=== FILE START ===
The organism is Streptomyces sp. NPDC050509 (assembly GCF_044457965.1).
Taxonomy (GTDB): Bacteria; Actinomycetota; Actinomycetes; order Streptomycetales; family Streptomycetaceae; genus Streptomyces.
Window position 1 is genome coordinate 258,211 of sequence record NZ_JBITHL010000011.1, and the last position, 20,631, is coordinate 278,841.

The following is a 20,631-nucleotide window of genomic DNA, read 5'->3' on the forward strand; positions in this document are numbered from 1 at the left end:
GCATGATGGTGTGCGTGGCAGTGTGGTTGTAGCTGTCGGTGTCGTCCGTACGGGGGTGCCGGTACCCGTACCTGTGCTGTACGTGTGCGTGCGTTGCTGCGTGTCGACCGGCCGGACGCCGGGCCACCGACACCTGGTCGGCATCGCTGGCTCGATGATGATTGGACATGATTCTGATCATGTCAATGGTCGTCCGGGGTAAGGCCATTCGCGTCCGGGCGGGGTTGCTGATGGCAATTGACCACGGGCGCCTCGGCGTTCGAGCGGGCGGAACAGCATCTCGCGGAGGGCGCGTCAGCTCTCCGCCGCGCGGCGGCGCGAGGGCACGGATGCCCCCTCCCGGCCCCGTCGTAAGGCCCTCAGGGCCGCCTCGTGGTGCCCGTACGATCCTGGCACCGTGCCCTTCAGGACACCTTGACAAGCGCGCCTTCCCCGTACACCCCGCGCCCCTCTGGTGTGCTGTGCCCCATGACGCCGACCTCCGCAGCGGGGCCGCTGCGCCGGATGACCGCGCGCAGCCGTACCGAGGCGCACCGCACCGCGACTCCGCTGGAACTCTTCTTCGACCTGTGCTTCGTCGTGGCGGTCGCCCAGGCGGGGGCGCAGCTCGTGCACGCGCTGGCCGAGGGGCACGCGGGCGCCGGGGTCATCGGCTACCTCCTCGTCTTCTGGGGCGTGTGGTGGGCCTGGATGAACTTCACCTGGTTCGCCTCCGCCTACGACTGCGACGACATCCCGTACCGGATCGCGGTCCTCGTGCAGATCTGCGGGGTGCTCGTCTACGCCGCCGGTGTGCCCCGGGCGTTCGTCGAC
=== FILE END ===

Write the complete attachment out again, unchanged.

The organism is Streptomyces sp. NPDC050509 (assembly GCF_044457965.1).
Taxonomy (GTDB): Bacteria; Actinomycetota; Actinomycetes; order Streptomycetales; family Streptomycetaceae; genus Streptomyces.
Window position 1 is genome coordinate 258,211 of sequence record NZ_JBITHL010000011.1, and the last position, 20,631, is coordinate 278,841.

The following is a 20,631-nucleotide window of genomic DNA, read 5'->3' on the forward strand; positions in this document are numbered from 1 at the left end:
GCATGATGGTGTGCGTGGCAGTGTGGTTGTAGCTGTCGGTGTCGTCCGTACGGGGGTGCCGGTACCCGTACCTGTGCTGTACGTGTGCGTGCGTTGCTGCGTGTCGACCGGCCGGACGCCGGGCCACCGACACCTGGTCGGCATCGCTGGCTCGATGATGATTGGACATGATTCTGATCATGTCAATGGTCGTCCGGGGTAAGGCCATTCGCGTCCGGGCGGGGTTGCTGATGGCAATTGACCACGGGCGCCTCGGCGTTCGAGCGGGCGGAACAGCATCTCGCGGAGGGCGCGTCAGCTCTCCGCCGCGCGGCGGCGCGAGGGCACGGATGCCCCCTCCCGGCCCCGTCGTAAGGCCCTCAGGGCCGCCTCGTGGTGCCCGTACGATCCTGGCACCGTGCCCTTCAGGACACCTTGACAAGCGCGCCTTCCCCGTACACCCCGCGCCCCTCTGGTGTGCTGTGCCCCATGACGCCGACCTCCGCAGCGGGGCCGCTGCGCCGGATGACCGCGCGCAGCCGTACCGAGGCGCACCGCACCGCGACTCCGCTGGAACTCTTCTTCGACCTGTGCTTCGTCGTGGCGGTCGCCCAGGCGGGGGCGCAGCTCGTGCACGCGCTGGCCGAGGGGCACGCGGGCGCCGGGGTCATCGGCTACCTCCTCGTCTTCTGGGGCGTGTGGTGGGCCTGGATGAACTTCACCTGGTTCGCCTCCGCCTACGACTGCGACGACATCCCGTACCGGATCGCGGTCCTCGTGCAGATCTGCGGGGTGCTCGTCTACGCCGCCGGTGTGCCCCGGGCGTTCGTCGAC